Country fairs were a direct link to Canada's agricultural past, but most have died out.
Aldergrove is one of the few communities that still cherishes that past, and 2012 marks the 100th anniversary of the Aldergrove Agricultural Society.
Aldergrove has been fortunate to have had people who understood the value of such events, said Mike Robinson, the past president of the Aldergrove Fair Days Society and a board member on the Aldergrove Agricultural Society.
Aldergrove's event started as a venue to bring people together.
The small communities around Aldergrove - Otter, Patricia, Bradner, Poppy, Lehman, Coghlan - "They were just stops along the train tracks or stops in the road," he explained. "There was no place for them to get together."
The fair offered a fun outing that allowed people to show off the results of their labours, be it the best onions or sewing.
"The farming contests were intense," Robinson noted, adding "It was also a way of promoting better breeding [and farming practices]."
Robinson pointed to a farmer who bred turkeys a few decades ago. Before turkeys were thought of as bring mostly good for feathers with little good eating. He bred turkeys with larger breasts, creating the ancestors of the modern turkeys so prized for meat.
In the 1960s and '70s, interest in agricultural fairs waned as people wanted to be thought of as more urban, even though most in the area were still about one generation away from the soil.
The agricultural fairgrounds used to be on the south side of Fraser Highway. The land was developed. Today, the lands include homes and businesses such as Bob's Bar and Grill.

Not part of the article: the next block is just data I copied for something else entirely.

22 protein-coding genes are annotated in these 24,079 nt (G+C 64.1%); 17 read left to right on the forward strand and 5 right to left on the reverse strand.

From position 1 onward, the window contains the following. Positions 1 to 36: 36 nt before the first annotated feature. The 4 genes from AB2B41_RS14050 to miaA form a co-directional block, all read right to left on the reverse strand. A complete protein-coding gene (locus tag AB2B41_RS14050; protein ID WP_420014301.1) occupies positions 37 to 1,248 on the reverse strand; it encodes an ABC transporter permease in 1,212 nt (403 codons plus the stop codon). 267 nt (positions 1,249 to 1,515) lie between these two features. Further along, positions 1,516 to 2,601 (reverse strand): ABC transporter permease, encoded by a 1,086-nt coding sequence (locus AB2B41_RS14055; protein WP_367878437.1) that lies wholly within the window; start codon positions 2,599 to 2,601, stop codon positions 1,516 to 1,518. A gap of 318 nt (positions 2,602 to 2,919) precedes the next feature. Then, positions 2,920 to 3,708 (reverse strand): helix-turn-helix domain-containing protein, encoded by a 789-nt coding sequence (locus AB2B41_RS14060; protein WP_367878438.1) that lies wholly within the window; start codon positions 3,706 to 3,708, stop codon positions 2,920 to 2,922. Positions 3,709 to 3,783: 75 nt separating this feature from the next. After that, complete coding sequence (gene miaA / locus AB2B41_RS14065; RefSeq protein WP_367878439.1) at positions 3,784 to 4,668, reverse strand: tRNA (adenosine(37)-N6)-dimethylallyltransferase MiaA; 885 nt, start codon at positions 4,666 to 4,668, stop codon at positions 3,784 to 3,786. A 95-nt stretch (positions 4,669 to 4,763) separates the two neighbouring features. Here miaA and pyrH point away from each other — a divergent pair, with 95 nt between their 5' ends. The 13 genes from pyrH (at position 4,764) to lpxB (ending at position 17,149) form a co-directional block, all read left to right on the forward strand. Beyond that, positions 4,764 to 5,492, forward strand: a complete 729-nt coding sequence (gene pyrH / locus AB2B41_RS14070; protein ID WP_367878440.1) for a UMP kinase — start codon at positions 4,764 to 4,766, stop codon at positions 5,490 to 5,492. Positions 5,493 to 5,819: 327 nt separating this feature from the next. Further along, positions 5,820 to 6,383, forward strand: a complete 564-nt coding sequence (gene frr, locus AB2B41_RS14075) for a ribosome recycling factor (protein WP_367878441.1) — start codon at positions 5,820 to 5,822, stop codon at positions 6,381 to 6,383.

But agriculture remains a lifeblood industry for Aldergrove and much of Langley Township, so the fair has become a popular event as more and more people become interested in where their food comes from and how it's produced.
To help stretch resources, the agricultural society joined forces with Aldergrove Fair Days Society in 2006 to create Aldergrove Fair Days.
"Every community needs an opportunity to celebrate," he said.
Robinson said both organizations would have likely carried on but with smaller events so the "marriage" has been a success.
This year's fair runs July 20-22 at various locations around Aldergrove.
For this milestone year, organizers have been able to add attractions, such as the concert by Dal Richards, hot air balloon rides, and the Farm Hand Challenge.
The challenge is open to anyone 16 and older. The top three contestants compete in the Sunday finals which involves the Fast Draw shooting contest. The reality TV show Get Stuffed is taking part in the contest which features seven fun events.
People compete in events such as leaf blower sheep herding (using beach balls), lawn mower races, laundry hanging, milk crate stacking and cow milking.
Organizers even fashioned their own bovine.
"We imported the teats from Ohio," Robinson chuckled. "It's been tested, and works, by people who've never milked before."
There is still time for last minute parade entries to sneak in under the wire (sign up today, July 17) but final placement for the Saturday parade starts Wednesday.
Forms are online at www.aldergrovefairdays.com, where there is lots of information about the events the group hosts throughout the year.
Aldergrove Fair Days is only possible thanks to volunteers. Anyone interesting in helping out can contact Mary Power at 604-607-7781 or aldergrovevolunteers@ gmail.com.
The agricultural exhibits will be housed in Aldergrove Community Secondary and the judging remains a much-anticipated event for many people.
It's also a great way for urbanites to better understand the industry and how that food gets from the farm to their tables.
"I think people are more conscious now of eating healthy and what eating healthy actually means," Robinson said.
The ag association remains active in the industry as farming changes with the times. Robinson said there are many smaller 10or 15-acre farms producing specialty goods so it's important that producers still have venues to gather, exchange methods and learn from each other.
"The fair also offers a lesson in the importance agriculture has had in the Valley for more than 100 years, and in many ways is the place where the urbanrural divide comes together," said B.C. Agriculture Minister Don McRae.
A Swell kickoff
The 100th anniversary Aldergrove Fair Days features a special Ceremony Saturday at 2 p.m.